What You Need to Know About Strict Liability for Drug-Induced Deaths
By Davis Law Firm | January 20, 2023
Section 2C:35-9 refers to New Jersey’s citation for drug-induced deaths. If a person is found guilty of contributing to a drug-induced death, they may violate Section 2C:35-9. This includes any person who manufactures, distributes, or dispenses illegal drugs or controlled substances. This includes Schedule I and Schedule II drugs. To be convicted of Section 2C:35-9, the victim must consume a drug in one of these categories, which leads to their death.
Evidence Requirements of Section 2C:35-9
A prosecutor must establish five things when convicting someone under Section 2C:35-9. This includes:
- Evidence of illegal drugs: Section 2C:35-9 only covers certain drugs, like LSD, methamphetamine, phencyclidine, or CDs.
- Distribution or sale of the drug: The person accused of violating Section 2C:35-9 must have either sold, distributed, or manufactured the drug.
- Awareness: The defendant must have also known that they were engaging in illegal behavior.
- Use of the drug: The person who died must have used the drug in some manner.
- Cause of death: The drug must have been the cause of the death.
It’s important to build a solid defense when dealing with these charges. Some defenses are not available, including claiming that the deceased frequently abused the drug. One of the most difficult parts of Section 2C:35-9 charges is that the prosecutor isn’t required to provide evidence of intent or recklessness as you do in other homicide or manslaughter cases.
If the prosecutor can prove intent in addition to violation of Section 2C:35-9, they may argue both. This can lead to even more severe consequences.
Potential Sentencing for Section 2C:35-9
New Jersey has taken a strict stance on drug-related deaths. Drug-induced deaths are considered a strict liability, which refers to the requirement of liability, regardless of a person’s intent or mental status. If the jury finds a person guilty of manufacturing, distributing, or dispensing illegal drugs that lead to death, they’ll likely be charged.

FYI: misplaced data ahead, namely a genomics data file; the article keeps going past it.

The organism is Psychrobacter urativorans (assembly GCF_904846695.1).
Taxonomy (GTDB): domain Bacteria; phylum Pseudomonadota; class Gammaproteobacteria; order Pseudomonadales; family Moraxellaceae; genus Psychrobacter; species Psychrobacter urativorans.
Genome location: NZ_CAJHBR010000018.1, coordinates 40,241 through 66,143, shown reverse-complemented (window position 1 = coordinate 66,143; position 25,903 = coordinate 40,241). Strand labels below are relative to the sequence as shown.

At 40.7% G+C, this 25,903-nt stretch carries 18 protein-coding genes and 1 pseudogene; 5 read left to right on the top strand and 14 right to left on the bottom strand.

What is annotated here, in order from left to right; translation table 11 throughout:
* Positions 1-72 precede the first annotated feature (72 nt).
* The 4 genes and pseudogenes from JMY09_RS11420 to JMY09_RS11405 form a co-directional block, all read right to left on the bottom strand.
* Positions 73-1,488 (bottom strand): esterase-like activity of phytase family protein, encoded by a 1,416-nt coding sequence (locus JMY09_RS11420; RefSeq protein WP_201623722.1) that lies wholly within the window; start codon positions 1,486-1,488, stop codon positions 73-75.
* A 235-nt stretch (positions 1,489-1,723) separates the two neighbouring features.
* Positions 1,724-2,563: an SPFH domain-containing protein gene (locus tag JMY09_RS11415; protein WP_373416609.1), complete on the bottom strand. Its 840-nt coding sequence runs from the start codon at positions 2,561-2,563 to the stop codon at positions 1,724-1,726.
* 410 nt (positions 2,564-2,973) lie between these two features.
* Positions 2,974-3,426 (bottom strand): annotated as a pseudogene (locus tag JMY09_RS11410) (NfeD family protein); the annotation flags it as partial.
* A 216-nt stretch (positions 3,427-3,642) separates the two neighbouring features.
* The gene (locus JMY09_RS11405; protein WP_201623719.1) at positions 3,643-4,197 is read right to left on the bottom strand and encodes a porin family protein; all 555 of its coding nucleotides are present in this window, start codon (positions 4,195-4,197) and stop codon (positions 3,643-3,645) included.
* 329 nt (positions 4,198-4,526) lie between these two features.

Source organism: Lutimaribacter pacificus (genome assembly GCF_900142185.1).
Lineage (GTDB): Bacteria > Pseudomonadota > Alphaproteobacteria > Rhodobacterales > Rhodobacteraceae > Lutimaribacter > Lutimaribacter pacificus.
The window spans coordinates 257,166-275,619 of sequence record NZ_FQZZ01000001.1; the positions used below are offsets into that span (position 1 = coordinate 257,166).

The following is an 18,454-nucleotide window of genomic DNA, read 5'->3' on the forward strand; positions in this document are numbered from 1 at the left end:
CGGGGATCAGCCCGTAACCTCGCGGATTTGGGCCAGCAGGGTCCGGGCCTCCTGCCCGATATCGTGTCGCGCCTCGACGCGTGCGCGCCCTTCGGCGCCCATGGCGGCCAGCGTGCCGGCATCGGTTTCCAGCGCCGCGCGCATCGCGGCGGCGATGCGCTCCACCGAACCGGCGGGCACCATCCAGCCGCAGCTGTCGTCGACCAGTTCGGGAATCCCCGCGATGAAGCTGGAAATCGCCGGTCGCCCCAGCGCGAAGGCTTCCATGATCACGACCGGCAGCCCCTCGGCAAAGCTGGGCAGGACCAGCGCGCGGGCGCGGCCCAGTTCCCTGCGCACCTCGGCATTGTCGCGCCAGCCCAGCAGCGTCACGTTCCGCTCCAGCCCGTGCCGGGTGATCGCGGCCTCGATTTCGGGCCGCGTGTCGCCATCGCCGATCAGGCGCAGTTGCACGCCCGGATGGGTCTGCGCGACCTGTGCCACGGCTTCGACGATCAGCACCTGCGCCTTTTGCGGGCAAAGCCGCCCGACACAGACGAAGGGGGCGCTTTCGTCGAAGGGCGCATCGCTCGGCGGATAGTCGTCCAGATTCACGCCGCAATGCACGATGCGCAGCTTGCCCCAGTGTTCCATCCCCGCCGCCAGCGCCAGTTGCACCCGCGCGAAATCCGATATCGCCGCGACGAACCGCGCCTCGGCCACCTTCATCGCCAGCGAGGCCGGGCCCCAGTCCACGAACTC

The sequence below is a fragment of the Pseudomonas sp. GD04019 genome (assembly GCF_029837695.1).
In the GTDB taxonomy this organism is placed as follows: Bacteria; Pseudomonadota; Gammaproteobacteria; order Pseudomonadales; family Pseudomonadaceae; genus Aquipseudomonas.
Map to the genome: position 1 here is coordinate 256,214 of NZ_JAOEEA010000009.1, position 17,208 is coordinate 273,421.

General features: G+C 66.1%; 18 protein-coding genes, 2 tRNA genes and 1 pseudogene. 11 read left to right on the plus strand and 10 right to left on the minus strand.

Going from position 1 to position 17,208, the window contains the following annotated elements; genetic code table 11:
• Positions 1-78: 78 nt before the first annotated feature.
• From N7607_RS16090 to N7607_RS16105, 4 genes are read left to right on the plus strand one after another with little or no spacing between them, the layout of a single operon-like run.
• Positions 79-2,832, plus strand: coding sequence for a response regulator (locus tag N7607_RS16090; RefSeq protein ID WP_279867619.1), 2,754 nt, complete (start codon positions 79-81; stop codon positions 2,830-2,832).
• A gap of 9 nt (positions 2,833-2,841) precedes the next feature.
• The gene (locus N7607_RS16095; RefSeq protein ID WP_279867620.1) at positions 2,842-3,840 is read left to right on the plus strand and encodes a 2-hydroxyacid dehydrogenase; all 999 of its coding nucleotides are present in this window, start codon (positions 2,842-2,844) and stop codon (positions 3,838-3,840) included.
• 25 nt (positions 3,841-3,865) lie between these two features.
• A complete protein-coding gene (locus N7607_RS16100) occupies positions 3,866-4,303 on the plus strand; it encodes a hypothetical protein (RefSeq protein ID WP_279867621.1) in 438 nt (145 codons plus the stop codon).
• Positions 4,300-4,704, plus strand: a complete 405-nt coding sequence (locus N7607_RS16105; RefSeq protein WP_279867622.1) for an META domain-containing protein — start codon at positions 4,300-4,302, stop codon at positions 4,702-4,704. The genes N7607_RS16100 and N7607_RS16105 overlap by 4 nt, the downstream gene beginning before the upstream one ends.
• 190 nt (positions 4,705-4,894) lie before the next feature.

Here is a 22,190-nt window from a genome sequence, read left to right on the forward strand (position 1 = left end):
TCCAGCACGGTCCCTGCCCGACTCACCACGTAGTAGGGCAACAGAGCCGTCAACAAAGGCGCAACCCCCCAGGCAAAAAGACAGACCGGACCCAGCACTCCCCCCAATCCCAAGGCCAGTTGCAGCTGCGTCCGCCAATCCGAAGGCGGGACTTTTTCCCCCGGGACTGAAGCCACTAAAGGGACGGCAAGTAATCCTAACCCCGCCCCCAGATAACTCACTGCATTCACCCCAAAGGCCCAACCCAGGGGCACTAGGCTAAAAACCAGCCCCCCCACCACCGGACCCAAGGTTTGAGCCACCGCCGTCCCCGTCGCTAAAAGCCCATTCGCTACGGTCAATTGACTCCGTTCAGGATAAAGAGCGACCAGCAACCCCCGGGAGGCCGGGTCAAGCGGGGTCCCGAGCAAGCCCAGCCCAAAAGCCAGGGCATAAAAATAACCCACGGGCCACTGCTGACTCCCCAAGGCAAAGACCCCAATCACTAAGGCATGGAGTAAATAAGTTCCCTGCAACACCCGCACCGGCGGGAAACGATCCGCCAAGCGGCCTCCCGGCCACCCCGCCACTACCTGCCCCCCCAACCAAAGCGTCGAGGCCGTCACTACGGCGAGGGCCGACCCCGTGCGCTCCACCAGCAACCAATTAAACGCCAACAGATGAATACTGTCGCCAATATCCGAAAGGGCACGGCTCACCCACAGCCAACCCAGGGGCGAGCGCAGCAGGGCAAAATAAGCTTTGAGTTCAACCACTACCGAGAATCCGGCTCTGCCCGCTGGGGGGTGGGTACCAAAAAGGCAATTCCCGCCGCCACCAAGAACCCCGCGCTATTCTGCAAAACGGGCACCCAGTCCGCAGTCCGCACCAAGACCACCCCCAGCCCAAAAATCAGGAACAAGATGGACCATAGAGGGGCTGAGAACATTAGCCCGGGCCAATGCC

Potential charges for Section 2C:35-9 include:
- Up to 20 years in prison
- Legal fines of up to $200,000
It’s also important to note that this charge doesn’t merge into other similar sentences, like charges from the Narcotics Trafficking Network. This means that you could receive separate charges from multiple entities, and the consequences must be served separately. If a court believes that you violate Section 2C:35-9, they can also file a motion to detain you. This waives your legal right to pretrial release.
The potential consequences of these charges can be severe. You could spend up to 20 years in prison. Your prison sentence may be even longer if the prosecutor pursues additional charges. You need a highly experienced lawyer to assist you during this difficult time.
One of the challenges of charges under Section 2C:35-9 is that they often seem like they come out of nowhere. The defendant may not even know the victim or realize that they were a part of their death.
Contact an Experienced Trenton Criminal Defense Lawyer About Your Section 2C:35-9 Charges in New Jersey
Were you arrested or charged under Section 2C:35-9 in New Jersey? The consequences of a conviction could be severe, leaving you with a permanent criminal record and possibly even sending you to jail. That is why you need to speak with a qualified criminal defense attorney as soon as possible about your case. The attorneys at The Davis Law Firm, LLC have successfully represented clients charged in Trenton, Princeton, East Windsor, West Windsor, and throughout New Jersey. Call (609) 498-7722 or fill out the online contact form to schedule a consultation with a member of our legal team. We have an office conveniently located at 2653 Nottingham Way, Hamilton Township, NJ 08619.
The articles on this blog are for informative purposes only and are no substitute for legal advice or an attorney-client relationship. If you are seeking legal advice, please contact our law firm directly.
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